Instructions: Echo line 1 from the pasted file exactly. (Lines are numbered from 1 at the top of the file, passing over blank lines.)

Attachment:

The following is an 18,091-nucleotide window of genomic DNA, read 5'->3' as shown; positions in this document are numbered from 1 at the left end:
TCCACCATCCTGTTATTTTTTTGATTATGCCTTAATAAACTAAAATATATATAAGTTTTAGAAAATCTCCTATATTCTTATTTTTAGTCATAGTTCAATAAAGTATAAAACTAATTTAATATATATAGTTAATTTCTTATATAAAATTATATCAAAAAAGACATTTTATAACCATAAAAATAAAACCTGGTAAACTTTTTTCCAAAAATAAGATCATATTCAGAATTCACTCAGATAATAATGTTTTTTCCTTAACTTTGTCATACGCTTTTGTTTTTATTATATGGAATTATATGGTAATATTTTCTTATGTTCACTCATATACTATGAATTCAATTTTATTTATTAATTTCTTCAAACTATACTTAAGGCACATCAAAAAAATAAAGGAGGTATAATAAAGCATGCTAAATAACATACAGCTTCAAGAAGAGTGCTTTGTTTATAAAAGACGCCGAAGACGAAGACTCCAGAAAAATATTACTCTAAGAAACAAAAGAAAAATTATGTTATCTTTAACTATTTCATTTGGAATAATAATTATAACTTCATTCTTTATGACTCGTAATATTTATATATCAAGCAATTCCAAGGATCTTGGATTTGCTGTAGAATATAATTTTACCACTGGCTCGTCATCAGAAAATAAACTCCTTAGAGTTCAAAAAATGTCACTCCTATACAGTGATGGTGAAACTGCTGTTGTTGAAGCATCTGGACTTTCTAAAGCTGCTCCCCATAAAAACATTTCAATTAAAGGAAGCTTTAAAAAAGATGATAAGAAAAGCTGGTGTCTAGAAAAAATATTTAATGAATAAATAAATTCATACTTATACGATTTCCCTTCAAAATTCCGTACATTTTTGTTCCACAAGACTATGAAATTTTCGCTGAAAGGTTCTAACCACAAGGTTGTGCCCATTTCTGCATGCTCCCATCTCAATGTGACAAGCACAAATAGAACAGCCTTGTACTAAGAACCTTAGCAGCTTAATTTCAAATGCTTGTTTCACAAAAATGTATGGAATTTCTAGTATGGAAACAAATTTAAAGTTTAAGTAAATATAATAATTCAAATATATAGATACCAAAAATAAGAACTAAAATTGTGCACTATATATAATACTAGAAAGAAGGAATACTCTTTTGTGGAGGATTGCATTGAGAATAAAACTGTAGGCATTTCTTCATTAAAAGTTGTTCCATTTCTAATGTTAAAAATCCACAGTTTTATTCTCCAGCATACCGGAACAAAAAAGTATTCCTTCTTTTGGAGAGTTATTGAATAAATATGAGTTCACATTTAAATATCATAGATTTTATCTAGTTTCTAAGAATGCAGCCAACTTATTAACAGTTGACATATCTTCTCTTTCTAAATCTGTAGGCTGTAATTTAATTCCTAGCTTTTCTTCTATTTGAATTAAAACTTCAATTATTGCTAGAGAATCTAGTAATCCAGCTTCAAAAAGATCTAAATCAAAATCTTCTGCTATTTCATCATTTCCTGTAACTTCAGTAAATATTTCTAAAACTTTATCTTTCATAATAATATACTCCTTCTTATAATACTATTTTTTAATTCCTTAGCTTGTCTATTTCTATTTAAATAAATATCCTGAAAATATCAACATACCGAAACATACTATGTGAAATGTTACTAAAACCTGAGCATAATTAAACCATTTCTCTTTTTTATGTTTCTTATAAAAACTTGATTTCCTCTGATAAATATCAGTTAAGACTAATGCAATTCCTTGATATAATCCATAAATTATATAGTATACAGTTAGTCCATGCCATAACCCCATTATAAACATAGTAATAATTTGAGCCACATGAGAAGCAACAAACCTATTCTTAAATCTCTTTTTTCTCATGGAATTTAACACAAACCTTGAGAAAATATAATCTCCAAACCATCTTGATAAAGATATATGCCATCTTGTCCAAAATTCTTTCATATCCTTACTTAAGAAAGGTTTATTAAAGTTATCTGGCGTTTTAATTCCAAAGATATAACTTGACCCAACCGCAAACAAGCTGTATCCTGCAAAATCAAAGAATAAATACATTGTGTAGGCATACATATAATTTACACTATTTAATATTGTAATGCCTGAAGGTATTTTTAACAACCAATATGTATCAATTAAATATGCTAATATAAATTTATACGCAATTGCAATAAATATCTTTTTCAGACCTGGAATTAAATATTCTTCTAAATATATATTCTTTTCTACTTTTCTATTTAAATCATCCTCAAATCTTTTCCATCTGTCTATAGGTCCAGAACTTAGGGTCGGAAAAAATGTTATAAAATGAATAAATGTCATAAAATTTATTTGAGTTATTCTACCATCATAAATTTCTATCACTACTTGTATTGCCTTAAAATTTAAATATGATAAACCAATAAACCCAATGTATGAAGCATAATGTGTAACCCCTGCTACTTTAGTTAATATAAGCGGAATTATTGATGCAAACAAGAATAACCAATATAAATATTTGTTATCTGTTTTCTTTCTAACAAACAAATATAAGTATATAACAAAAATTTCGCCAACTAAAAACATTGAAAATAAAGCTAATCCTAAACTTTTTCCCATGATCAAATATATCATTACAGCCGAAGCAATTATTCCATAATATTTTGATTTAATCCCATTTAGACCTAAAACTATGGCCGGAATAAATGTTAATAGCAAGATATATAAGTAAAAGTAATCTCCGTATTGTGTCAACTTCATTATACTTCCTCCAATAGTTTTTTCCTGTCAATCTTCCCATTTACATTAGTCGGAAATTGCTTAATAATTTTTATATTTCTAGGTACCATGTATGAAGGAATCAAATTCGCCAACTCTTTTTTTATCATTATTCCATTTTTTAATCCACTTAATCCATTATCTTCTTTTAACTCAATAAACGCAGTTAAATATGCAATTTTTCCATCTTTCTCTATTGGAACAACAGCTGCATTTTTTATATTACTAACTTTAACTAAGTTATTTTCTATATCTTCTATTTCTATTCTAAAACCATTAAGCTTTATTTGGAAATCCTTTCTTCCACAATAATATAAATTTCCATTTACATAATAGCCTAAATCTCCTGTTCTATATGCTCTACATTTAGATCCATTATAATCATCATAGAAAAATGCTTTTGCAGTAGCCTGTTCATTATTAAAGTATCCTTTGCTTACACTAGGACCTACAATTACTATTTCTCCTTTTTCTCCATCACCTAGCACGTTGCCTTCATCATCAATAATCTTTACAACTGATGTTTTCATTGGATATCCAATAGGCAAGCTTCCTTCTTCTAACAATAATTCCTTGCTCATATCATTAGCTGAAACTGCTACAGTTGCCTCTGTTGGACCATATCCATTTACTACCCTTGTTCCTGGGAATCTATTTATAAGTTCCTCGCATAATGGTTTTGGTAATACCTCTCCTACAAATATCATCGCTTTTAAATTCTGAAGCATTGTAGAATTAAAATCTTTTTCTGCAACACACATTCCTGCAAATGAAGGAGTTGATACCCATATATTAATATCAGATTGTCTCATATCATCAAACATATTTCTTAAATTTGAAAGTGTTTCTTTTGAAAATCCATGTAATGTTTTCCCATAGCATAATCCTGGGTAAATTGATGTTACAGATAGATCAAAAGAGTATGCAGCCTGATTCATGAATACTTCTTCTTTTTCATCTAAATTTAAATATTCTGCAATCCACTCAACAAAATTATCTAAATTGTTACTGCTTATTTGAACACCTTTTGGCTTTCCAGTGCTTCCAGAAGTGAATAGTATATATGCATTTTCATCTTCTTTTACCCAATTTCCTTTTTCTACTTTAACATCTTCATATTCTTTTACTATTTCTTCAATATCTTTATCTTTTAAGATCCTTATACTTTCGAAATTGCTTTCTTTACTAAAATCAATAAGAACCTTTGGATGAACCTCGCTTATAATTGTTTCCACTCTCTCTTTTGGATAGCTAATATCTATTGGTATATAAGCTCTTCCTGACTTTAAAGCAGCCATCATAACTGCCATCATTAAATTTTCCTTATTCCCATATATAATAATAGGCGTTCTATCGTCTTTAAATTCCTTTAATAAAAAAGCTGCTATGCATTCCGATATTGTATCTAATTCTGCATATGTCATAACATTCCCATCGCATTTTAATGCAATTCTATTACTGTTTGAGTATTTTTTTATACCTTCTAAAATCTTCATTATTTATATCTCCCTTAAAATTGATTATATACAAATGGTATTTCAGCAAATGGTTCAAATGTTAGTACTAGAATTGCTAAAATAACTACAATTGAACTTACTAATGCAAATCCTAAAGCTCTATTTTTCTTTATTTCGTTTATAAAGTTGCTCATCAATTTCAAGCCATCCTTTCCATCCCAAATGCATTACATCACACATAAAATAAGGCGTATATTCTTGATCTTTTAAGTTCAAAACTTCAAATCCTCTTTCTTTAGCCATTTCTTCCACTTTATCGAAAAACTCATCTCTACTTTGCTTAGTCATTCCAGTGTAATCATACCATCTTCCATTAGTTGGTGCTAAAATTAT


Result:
The following is an 18,091-nucleotide window of genomic DNA, read 5'->3' as shown; positions in this document are numbered from 1 at the left end: